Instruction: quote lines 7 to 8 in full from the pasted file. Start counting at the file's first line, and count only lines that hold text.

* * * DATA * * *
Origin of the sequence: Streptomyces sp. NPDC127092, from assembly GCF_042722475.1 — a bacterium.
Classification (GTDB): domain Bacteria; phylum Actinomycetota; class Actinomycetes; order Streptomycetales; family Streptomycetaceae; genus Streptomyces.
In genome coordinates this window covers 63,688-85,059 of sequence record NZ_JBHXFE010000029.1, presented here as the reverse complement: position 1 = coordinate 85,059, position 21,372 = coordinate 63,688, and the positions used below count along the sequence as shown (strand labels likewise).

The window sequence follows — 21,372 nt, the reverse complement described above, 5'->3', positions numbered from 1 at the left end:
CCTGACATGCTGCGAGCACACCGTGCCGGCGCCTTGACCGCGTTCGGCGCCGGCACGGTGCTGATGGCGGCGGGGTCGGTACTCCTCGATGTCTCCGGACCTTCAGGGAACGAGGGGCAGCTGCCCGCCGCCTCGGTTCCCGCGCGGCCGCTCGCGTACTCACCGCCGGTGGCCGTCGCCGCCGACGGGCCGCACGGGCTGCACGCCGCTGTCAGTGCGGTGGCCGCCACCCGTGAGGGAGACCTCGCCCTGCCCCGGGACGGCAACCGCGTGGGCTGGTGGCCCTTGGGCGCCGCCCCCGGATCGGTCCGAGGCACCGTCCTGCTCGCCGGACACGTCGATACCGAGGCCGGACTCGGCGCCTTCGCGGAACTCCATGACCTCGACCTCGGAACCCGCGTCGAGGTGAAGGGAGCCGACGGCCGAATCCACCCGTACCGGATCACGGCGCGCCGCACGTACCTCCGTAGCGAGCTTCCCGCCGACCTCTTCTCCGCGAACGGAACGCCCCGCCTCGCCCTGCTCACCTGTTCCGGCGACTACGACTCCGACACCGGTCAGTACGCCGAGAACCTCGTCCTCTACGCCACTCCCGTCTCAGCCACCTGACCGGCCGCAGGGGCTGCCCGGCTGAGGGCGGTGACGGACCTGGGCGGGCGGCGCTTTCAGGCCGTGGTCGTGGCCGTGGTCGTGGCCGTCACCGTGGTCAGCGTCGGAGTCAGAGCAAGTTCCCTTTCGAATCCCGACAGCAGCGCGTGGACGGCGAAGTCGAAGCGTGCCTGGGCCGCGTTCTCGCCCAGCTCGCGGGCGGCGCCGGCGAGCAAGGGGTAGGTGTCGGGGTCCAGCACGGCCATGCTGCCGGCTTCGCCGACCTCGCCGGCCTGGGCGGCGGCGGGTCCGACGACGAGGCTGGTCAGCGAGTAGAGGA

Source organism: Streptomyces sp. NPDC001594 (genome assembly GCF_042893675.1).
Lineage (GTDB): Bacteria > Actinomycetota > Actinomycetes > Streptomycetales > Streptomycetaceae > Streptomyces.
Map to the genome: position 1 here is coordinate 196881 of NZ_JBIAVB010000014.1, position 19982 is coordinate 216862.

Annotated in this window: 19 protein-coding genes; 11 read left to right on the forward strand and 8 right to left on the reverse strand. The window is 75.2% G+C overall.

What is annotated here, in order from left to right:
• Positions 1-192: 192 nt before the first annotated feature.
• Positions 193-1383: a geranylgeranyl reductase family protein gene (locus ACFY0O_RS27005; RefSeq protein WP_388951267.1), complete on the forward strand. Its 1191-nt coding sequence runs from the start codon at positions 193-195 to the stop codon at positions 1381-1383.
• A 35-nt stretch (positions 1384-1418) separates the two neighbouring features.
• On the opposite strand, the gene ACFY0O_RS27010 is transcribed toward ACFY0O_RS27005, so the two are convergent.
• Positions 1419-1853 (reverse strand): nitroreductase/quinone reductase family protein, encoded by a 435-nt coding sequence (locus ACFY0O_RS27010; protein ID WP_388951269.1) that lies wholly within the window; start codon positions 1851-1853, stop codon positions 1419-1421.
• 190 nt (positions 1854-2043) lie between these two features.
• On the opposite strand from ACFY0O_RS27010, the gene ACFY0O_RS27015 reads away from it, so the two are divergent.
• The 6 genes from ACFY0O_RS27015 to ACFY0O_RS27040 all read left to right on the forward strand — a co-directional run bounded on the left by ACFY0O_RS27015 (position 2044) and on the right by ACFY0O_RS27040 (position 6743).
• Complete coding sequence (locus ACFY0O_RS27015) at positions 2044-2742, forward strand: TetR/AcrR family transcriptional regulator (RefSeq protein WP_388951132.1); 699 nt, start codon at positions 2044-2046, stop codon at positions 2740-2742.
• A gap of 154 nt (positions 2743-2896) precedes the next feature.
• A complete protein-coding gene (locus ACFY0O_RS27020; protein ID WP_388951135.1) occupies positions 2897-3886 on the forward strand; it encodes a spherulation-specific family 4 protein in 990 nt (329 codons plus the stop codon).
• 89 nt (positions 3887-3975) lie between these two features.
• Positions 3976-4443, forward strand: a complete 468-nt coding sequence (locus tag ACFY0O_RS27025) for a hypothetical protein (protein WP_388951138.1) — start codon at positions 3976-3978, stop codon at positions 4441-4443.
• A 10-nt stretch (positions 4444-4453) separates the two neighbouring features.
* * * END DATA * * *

Lineage (GTDB): Bacteria > Actinomycetota > Actinomycetes > Streptomycetales > Streptomycetaceae > Streptomyces.
Map to the genome: position 1 here is coordinate 196881 of NZ_JBIAVB010000014.1, position 19982 is coordinate 216862.